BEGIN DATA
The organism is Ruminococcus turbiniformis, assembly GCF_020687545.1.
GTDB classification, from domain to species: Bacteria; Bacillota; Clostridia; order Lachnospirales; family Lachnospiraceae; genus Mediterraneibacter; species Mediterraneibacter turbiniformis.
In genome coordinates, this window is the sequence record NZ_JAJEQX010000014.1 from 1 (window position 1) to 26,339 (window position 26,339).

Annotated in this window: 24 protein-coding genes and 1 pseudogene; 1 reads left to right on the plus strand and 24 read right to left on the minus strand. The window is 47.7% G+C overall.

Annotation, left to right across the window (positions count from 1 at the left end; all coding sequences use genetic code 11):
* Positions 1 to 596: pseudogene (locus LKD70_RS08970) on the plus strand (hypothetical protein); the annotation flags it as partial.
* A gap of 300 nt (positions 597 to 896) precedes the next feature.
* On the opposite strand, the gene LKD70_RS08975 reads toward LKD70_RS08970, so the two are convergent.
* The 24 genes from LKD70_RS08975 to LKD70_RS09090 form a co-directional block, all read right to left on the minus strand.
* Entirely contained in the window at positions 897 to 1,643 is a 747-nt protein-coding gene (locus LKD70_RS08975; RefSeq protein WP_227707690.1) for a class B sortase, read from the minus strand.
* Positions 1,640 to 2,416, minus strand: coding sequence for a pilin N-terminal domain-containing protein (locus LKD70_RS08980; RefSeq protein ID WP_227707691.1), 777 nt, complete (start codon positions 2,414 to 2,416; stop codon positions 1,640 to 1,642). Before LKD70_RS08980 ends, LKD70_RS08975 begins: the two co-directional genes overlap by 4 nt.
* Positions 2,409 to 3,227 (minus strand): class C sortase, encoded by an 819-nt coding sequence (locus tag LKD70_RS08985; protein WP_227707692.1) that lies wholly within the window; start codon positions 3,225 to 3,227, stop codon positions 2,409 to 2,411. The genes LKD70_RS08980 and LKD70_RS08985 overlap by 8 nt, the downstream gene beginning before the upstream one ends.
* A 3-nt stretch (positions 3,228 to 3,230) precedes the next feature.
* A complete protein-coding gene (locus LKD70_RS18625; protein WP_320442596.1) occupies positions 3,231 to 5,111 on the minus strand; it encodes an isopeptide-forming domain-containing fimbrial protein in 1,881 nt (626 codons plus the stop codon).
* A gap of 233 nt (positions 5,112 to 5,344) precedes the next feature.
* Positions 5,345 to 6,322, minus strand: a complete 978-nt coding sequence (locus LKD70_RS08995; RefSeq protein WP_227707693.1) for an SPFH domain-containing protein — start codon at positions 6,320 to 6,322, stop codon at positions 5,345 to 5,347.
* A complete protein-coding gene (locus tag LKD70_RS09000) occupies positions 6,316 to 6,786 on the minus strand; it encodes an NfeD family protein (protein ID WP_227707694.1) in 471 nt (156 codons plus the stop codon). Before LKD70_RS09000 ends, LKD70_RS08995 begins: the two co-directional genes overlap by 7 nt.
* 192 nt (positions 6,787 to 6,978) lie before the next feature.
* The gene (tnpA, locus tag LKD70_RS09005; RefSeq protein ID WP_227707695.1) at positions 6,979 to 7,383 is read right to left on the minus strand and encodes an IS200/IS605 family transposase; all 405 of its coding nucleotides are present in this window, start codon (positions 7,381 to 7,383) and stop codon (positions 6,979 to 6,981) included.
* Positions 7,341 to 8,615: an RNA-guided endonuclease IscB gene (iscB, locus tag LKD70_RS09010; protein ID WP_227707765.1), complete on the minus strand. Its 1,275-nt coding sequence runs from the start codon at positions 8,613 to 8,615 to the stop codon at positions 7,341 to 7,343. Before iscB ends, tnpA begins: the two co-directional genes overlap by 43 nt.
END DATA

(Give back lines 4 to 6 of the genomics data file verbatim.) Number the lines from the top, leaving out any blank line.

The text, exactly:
Annotated in this window: 24 protein-coding genes and 1 pseudogene; 1 reads left to right on the plus strand and 24 read right to left on the minus strand. The window is 47.7% G+C overall.

Annotation, left to right across the window (positions count from 1 at the left end; all coding sequences use genetic code 11):
* Positions 1 to 596: pseudogene (locus LKD70_RS08970) on the plus strand (hypothetical protein); the annotation flags it as partial.